"How do we keep the Catholic presence in this day and
age when there are significant challenges? If we come to this question
through a negative lens, we've done a disservice to the future," said
John Manning, director of the Office of Pastoral Planning for the Diocese of
A year after Bishop Howard J. Hubbard announced the
"Called to be Church" planning process, Mr. Manning spoke with The
Evangelist about the challenges faced by planning teams throughout the
Some of those challenges include the pace of discussion,
change, confusion about the roles of priests and parish life directors,
frustration among some about too much talk and not enough action, and
Mr. Manning finds planning groups working at different
speeds around the 14-county Diocese.
Some are proceeding briskly, at ease with discussions
regarding the future of the Church; others are just beginning to be
"comfortable with each other," he said.
Still others, he said, are "mired in suspicion and
mistrust of the process. Group dynamics vary, according to philosophies and
understanding of change by the participants."
Fear of change
In dealing with change, Mr. Manning said, some people
experience mistrust, fear and skepticism.
He hopes that the planning groups will be able to look at
the process through "a lens of hope and energy, versus one of
He added that "the question on the table is not so much
'Is the church building important?' as 'Is the Eucharist important?'"
The need to change in order to adapt to a new century's
challenges is universal in the Northeast, said Mr. Manning.
In June, officials from the Diocese met with representatives
from nearby dioceses to share ideas about pastoral planning. They discovered
that all seven dioceses in New York State are going through pastoral
planning to combat the declining number of priests and religious,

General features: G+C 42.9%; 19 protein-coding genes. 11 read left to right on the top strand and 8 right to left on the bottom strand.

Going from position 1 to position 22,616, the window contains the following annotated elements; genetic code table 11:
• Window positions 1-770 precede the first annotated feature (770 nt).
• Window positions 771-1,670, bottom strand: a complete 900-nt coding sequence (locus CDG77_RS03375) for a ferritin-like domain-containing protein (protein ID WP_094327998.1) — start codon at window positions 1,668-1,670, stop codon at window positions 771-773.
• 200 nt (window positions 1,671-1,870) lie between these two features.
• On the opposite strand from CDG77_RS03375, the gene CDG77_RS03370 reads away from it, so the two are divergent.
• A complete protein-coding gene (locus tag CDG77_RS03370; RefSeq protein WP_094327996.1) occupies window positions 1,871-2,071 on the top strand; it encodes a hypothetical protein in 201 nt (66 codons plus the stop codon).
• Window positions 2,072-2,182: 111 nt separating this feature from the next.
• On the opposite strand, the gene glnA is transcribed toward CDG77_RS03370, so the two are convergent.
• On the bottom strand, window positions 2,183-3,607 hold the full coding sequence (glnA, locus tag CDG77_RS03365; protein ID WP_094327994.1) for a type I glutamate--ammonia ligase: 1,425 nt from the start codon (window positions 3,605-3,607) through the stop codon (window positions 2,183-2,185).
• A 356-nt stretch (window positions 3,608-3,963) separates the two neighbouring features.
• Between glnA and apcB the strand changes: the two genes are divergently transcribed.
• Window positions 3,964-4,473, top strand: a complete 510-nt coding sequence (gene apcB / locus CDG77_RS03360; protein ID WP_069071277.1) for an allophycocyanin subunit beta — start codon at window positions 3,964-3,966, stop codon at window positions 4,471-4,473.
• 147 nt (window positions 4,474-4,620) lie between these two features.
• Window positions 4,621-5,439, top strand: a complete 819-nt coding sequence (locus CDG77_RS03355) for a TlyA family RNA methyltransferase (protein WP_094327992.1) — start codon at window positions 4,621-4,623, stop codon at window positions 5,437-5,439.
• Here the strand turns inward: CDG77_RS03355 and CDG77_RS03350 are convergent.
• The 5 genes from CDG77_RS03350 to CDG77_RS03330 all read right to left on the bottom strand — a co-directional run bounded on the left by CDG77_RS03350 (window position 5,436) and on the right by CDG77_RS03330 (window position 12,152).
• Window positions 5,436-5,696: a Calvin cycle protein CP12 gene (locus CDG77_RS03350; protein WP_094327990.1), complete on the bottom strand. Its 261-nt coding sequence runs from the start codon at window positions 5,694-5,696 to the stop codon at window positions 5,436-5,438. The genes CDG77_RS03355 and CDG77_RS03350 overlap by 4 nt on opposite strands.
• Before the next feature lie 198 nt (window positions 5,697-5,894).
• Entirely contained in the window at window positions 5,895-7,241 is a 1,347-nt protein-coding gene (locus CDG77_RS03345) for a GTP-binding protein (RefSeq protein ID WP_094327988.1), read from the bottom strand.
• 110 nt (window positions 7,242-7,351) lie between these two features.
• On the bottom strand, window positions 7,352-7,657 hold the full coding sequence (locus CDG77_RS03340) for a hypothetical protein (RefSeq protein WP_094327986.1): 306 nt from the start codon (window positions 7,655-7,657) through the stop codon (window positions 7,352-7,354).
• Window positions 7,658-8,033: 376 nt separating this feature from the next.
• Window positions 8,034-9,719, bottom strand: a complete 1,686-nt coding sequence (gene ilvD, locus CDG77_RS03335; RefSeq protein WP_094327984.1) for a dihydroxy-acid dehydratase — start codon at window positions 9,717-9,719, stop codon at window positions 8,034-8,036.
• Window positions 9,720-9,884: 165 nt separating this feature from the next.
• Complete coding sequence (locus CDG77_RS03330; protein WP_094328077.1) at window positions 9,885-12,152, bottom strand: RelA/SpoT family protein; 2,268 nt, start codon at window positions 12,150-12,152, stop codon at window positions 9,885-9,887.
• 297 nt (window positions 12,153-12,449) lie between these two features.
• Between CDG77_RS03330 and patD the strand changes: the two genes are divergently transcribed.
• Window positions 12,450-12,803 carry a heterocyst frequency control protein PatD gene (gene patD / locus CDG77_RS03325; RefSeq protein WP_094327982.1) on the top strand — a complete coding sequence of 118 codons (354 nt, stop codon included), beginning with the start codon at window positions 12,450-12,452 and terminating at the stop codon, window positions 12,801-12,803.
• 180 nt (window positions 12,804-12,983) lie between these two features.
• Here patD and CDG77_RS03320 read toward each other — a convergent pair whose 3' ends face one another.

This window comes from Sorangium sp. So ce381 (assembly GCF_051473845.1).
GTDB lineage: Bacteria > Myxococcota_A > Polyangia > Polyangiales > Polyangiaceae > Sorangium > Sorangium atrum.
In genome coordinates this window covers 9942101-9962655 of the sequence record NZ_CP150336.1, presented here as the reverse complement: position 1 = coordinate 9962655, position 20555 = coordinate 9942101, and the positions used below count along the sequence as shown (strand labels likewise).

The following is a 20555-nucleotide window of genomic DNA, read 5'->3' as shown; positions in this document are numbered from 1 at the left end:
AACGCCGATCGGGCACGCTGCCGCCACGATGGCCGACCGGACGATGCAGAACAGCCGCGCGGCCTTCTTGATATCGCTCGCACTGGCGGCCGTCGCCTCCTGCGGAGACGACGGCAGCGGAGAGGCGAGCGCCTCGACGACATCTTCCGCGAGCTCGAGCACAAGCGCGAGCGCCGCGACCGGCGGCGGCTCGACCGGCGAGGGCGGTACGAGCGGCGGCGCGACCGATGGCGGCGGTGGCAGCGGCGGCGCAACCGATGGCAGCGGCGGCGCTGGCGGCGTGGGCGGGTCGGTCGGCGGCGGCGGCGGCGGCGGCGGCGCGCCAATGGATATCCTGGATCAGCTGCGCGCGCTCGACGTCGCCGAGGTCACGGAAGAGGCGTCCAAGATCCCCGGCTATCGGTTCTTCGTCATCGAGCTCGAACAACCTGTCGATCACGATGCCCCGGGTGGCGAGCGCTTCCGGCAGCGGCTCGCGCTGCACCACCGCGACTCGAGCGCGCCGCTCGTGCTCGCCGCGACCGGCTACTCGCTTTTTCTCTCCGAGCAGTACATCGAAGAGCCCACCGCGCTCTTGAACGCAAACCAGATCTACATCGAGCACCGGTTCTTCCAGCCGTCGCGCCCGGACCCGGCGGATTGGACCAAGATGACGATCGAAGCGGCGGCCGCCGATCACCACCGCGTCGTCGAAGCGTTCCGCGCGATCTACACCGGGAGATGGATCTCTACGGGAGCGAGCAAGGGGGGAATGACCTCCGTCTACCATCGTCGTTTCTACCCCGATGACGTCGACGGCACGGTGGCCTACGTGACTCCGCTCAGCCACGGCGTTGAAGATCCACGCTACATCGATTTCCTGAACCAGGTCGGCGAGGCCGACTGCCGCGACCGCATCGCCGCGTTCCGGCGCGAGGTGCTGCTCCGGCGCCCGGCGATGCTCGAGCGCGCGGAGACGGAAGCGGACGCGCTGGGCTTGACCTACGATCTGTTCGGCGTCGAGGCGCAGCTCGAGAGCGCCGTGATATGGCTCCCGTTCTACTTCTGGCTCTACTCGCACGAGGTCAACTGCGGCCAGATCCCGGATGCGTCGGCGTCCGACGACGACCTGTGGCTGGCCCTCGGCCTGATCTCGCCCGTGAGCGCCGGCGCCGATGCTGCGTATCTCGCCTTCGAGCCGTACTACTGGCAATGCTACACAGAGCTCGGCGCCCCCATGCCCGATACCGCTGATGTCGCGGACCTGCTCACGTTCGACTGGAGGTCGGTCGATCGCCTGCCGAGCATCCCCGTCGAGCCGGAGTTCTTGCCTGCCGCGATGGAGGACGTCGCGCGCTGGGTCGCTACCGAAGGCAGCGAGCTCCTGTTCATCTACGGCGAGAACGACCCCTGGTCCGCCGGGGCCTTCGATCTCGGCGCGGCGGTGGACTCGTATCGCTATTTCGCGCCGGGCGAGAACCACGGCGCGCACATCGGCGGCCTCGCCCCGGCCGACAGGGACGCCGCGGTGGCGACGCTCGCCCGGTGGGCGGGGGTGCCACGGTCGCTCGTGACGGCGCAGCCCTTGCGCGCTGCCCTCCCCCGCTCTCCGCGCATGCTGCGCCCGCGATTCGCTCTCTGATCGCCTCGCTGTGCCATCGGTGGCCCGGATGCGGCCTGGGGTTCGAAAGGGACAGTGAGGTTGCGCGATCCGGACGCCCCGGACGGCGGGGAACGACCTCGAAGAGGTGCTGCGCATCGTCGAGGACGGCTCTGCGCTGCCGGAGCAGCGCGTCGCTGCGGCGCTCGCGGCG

demographic shifts, the secularization of society, and declining Mass
The Albany Diocese is one of the only dioceses whose
planning groups are starting at the parish level and whose clusters will be
making recommendations to the Bishop, he said, noting, "Solutions are
being asked on a local level."
Mr. Manning recommended that parishes struggling with
inter-parish divisions try to see themselves not as separate entities, but
as the Catholic Church in their given area, invested with the responsibility
of taking care of the sacramental and spiritual life of all Catholics.
With that viewpoint, he added, discussions of
consolidations, Mass schedules, religious education programs and so on can
be done more easily.
"This is a chance to model the parish of the
future," he explained. "We have a tremendous opportunity to create
a new local community. Although it's challenging, we hope Catholics will
rise to responsibility."
Some planning groups have expressed concerns about the role
of the priest or parish life director in the planning process. Some leaders
take too much of the discussion for themselves, say some groups; others
wonder if their parish leader is purposefully holding back from conversation
when they could be more helpful.
Mr. Manning said that the solution lies somewhere in the
middle recommends "a balanced approach to participation."
Groups have also asked Mr. Manning for advice about what
changes to implement immediately and what to shelve for further discussion.
He replies that "right-now solutions" for common problems aren't
"As long as they are things the local level has the
authority to do," he explained, "they can begin immediately."
Communication to other Catholics about what the planning
groups are doing is crucial, he noted. "In June of '08," Mr.
Manning said, "there should be no surprises" when the parish
presents its recommendations to the Diocese.
Planners can increase their communication with parishioners
through bulletin inserts, pulpit announcements and newsletters sent to
If what is being decided "stays within the core
group," he warned, "nobody will know what 'Called to be Church'
was about. Invite people to break down fears and stereotypes, and keep
"Many see planning as frustrating to do, but not do it
would be irresponsible. The hope of the Diocese and the hope of Bishop
Howard J. Hubbard is that Catholics take ownership. This is their